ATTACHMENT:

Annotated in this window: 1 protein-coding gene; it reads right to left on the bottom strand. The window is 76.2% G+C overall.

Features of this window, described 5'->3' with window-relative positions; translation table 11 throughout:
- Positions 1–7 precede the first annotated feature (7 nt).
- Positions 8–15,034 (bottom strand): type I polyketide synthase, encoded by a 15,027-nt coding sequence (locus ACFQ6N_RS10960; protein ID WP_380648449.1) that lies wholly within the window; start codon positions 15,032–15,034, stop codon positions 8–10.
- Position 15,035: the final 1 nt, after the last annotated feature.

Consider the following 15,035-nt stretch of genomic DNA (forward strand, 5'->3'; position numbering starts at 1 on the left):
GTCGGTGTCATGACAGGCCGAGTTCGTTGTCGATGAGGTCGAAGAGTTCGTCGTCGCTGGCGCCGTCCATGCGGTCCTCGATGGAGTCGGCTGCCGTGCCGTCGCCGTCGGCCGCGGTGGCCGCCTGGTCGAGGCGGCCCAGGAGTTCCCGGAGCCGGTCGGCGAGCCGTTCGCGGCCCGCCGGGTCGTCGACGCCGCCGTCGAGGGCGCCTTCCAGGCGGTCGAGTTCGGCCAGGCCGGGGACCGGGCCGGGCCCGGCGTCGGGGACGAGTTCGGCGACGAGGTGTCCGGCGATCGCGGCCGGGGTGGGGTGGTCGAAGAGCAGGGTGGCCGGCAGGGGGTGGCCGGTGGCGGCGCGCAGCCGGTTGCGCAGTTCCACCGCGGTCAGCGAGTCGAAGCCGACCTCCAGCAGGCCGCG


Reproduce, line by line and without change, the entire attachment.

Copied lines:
Annotated in this window: 1 protein-coding gene; it reads right to left on the bottom strand. The window is 76.2% G+C overall.

Features of this window, described 5'->3' with window-relative positions; translation table 11 throughout:
- Positions 1–7 precede the first annotated feature (7 nt).
- Positions 8–15,034 (bottom strand): type I polyketide synthase, encoded by a 15,027-nt coding sequence (locus ACFQ6N_RS10960; protein ID WP_380648449.1) that lies wholly within the window; start codon positions 15,032–15,034, stop codon positions 8–10.
- Position 15,035: the final 1 nt, after the last annotated feature.

Consider the following 15,035-nt stretch of genomic DNA (forward strand, 5'->3'; position numbering starts at 1 on the left):
GTCGGTGTCATGACAGGCCGAGTTCGTTGTCGATGAGGTCGAAGAGTTCGTCGTCGCTGGCGCCGTCCATGCGGTCCTCGATGGAGTCGGCTGCCGTGCCGTCGCCGTCGGCCGCGGTGGCCGCCTGGTCGAGGCGGCCCAGGAGTTCCCGGAGCCGGTCGGCGAGCCGTTCGCGGCCCGCCGGGTCGTCGACGCCGCCGTCGAGGGCGCCTTCCAGGCGGTCGAGTTCGGCCAGGCCGGGGACCGGGCCGGGCCCGGCGTCGGGGACGAGTTCGGCGACGAGGTGTCCGGCGATCGCGGCCGGGGTGGGGTGGTCGAAGAGCAGGGTGGCCGGCAGGGGGTGGCCGGTGGCGGCGCGCAGCCGGTTGCGCAGTTCCACCGCGGTCAGCGAGTCGAAGCCGACCTCCAGCAGGCCGCG